Last week, the British Medical Association launched the ‘support your surgery’ campaign. The campaign calls for better investment in GP services and includes a petition urging the Government to improve buildings and source more GPs.
This campaign is really important, and the reported difficulty in accessing GP services will come as no surprise to residents in Tameside. Getting a face-to-face GP appointment seems to be getter harder and harder, and has been exacerbated by the pandemic and the roll-out of virtual appointments. In July, I raised the issue with the Minister of State for Social Care and asked her what she was planning to do to fix the problem. I didn’t really receive an answer, nor did I feel the severity of the issue was being fully grasped by the Government.
We all pay in to fund our brilliant NHS, and we all have a right to access local health services. Our GP is often the first point of contact when we have a health problem, and it is crucial that they are accessible. In the aftermath of a year of lockdowns, many serious health conditions run the risk of being missed if people do not see their GP, and that’s why we should be moving heaven and earth to pump money into GP surgeries that are being systematically underfunded.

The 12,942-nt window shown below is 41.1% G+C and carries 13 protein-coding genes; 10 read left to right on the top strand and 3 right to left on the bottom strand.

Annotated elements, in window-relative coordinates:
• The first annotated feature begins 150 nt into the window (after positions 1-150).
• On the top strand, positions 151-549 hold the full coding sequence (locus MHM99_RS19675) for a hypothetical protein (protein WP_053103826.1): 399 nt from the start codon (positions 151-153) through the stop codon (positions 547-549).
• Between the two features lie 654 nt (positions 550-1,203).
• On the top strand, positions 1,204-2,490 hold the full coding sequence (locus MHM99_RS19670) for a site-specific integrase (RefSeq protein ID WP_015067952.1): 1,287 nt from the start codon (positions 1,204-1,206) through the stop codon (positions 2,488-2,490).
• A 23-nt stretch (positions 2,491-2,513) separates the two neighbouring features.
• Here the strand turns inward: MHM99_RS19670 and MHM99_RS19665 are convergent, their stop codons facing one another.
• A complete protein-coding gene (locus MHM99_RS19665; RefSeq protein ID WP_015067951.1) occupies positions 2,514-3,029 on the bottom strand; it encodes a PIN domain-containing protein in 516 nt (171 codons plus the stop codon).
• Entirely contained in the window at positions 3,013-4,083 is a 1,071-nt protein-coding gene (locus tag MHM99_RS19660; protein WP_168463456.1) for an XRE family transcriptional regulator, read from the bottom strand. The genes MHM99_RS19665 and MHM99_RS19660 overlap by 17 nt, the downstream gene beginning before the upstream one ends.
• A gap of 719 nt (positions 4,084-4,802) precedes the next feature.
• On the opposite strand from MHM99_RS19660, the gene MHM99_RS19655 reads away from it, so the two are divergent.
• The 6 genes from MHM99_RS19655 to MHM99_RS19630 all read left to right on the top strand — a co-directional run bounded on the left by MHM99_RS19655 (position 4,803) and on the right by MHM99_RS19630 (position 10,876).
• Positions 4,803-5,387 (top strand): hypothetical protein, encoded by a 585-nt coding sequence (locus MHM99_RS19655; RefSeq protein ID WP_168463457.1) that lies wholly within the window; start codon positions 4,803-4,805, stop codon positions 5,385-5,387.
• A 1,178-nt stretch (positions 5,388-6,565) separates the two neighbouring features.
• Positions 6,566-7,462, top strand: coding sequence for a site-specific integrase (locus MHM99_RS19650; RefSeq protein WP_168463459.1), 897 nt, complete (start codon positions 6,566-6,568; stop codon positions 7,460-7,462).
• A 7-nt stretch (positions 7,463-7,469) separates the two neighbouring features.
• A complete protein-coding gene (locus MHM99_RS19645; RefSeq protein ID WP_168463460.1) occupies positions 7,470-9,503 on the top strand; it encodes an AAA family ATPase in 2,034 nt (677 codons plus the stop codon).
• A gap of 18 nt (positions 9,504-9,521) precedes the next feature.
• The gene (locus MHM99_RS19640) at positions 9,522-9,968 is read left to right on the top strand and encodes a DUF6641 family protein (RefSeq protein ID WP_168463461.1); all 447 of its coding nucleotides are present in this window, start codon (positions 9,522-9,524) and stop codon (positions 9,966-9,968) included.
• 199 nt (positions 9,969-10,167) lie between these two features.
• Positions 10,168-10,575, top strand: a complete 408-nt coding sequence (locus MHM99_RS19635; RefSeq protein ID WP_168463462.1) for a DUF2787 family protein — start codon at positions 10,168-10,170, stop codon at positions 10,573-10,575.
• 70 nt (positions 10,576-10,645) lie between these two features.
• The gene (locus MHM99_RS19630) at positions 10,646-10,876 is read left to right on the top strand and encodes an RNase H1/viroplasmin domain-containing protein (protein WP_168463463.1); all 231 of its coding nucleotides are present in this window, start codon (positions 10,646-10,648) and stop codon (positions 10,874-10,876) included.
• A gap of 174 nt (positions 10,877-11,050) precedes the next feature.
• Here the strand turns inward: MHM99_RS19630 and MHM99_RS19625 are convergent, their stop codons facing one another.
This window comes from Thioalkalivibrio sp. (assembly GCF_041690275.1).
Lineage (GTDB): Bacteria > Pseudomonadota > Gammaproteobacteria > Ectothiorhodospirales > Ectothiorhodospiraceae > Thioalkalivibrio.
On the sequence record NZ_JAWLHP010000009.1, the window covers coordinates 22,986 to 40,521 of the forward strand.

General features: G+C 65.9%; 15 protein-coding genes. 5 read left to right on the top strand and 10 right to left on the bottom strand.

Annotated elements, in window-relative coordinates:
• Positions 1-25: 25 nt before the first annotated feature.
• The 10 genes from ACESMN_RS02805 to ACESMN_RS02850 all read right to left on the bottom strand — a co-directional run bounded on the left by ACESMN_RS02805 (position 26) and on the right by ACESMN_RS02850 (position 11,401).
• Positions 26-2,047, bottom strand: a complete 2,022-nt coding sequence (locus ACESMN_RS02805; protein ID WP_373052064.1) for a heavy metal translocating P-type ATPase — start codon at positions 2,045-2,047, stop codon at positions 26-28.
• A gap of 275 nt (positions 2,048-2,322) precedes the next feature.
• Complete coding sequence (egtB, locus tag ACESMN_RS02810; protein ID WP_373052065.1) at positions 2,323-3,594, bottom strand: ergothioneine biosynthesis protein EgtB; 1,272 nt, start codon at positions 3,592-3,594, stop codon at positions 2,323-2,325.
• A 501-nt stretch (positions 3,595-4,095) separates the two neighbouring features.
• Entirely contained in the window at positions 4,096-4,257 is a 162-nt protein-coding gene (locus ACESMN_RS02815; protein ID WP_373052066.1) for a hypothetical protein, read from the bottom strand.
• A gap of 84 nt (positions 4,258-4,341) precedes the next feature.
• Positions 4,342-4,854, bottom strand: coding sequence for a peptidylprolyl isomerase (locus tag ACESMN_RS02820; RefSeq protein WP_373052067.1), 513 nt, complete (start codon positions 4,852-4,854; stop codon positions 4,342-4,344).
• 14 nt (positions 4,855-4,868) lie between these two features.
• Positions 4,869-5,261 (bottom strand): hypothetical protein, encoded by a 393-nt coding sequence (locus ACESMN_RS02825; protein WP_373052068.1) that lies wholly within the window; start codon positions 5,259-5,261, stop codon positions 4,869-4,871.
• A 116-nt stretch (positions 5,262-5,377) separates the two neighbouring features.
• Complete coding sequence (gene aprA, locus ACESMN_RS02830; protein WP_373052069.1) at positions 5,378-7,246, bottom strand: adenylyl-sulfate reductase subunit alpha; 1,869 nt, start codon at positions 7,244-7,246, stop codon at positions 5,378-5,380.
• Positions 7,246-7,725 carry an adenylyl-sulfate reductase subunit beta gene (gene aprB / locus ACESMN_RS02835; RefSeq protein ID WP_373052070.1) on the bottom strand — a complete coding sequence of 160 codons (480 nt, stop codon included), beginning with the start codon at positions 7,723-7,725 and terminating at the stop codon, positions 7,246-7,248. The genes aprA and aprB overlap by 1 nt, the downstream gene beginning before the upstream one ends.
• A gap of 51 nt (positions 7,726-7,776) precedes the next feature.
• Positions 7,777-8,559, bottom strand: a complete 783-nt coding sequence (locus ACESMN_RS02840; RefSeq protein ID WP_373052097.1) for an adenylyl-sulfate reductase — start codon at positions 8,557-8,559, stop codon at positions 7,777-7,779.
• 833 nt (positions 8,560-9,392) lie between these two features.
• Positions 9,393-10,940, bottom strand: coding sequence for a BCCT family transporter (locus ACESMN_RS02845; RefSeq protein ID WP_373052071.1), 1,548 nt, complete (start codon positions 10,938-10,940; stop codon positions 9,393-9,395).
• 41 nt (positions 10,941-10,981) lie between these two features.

Something else that the Government seems to miss is that access to GP appointments is not evenly distributed across England. For example, in a recent NHS patient survey 41% of respondents in Tameside found it difficult to get a GP appointment. This is compared to just 25% in South West London. This kind of regional inequality is stark, and makes ‘levelling up’ virtually impossible until it is addressed.
It is both worrying and infuriating when you can’t get through to your GP, but it is important to recognise that the source of the problem isn’t your local GP service. NHS staff are working tirelessly to give you the best service that they possibly can but are working in incredibly difficult conditions. The blame for GP waiting times and inaccessibility must be placed at the door of the Government, who need to start listening to healthcare professionals who have long called for increased funding and increased staffing.
My job, as your elected representative in Parliament, is to put as much pressure as possible on the Government to sort this problem out. I share your frustration, and I will do everything I can to voice your concerns once Parliament returns next week.